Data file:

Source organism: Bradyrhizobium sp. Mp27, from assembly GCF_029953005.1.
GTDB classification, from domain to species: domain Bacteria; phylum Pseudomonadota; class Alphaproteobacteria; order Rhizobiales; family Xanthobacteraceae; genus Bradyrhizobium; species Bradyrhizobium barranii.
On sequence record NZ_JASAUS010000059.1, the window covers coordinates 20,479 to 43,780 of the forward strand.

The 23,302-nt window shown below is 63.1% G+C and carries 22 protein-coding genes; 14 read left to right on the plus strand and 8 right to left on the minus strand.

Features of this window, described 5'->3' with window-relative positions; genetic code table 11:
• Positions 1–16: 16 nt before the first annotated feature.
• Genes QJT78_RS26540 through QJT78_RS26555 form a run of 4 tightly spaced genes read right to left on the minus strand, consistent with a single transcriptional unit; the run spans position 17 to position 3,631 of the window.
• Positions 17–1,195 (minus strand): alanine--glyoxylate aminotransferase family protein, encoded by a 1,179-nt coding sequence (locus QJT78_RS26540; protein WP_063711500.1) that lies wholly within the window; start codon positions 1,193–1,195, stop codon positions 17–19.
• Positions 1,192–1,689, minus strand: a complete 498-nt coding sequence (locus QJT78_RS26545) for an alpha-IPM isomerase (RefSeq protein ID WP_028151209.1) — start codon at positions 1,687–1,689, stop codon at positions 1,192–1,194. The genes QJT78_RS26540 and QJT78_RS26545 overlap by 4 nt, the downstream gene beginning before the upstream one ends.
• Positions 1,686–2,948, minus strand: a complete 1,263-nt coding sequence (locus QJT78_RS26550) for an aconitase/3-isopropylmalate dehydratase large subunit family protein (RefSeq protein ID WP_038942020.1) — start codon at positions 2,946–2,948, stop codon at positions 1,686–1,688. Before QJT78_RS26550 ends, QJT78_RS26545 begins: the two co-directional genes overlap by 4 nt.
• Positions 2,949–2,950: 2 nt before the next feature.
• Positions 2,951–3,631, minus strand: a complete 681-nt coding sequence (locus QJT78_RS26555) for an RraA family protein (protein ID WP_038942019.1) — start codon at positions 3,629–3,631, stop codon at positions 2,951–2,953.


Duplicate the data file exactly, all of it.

Source organism: Bradyrhizobium sp. Mp27, from assembly GCF_029953005.1.
GTDB classification, from domain to species: domain Bacteria; phylum Pseudomonadota; class Alphaproteobacteria; order Rhizobiales; family Xanthobacteraceae; genus Bradyrhizobium; species Bradyrhizobium barranii.
On sequence record NZ_JASAUS010000059.1, the window covers coordinates 20,479 to 43,780 of the forward strand.

The 23,302-nt window shown below is 63.1% G+C and carries 22 protein-coding genes; 14 read left to right on the plus strand and 8 right to left on the minus strand.

Features of this window, described 5'->3' with window-relative positions; genetic code table 11:
• Positions 1–16: 16 nt before the first annotated feature.
• Genes QJT78_RS26540 through QJT78_RS26555 form a run of 4 tightly spaced genes read right to left on the minus strand, consistent with a single transcriptional unit; the run spans position 17 to position 3,631 of the window.
• Positions 17–1,195 (minus strand): alanine--glyoxylate aminotransferase family protein, encoded by a 1,179-nt coding sequence (locus QJT78_RS26540; protein WP_063711500.1) that lies wholly within the window; start codon positions 1,193–1,195, stop codon positions 17–19.
• Positions 1,192–1,689, minus strand: a complete 498-nt coding sequence (locus QJT78_RS26545) for an alpha-IPM isomerase (RefSeq protein ID WP_028151209.1) — start codon at positions 1,687–1,689, stop codon at positions 1,192–1,194. The genes QJT78_RS26540 and QJT78_RS26545 overlap by 4 nt, the downstream gene beginning before the upstream one ends.
• Positions 1,686–2,948, minus strand: a complete 1,263-nt coding sequence (locus QJT78_RS26550) for an aconitase/3-isopropylmalate dehydratase large subunit family protein (RefSeq protein ID WP_038942020.1) — start codon at positions 2,946–2,948, stop codon at positions 1,686–1,688. Before QJT78_RS26550 ends, QJT78_RS26545 begins: the two co-directional genes overlap by 4 nt.
• Positions 2,949–2,950: 2 nt before the next feature.
• Positions 2,951–3,631, minus strand: a complete 681-nt coding sequence (locus QJT78_RS26555) for an RraA family protein (protein ID WP_038942019.1) — start codon at positions 3,629–3,631, stop codon at positions 2,951–2,953.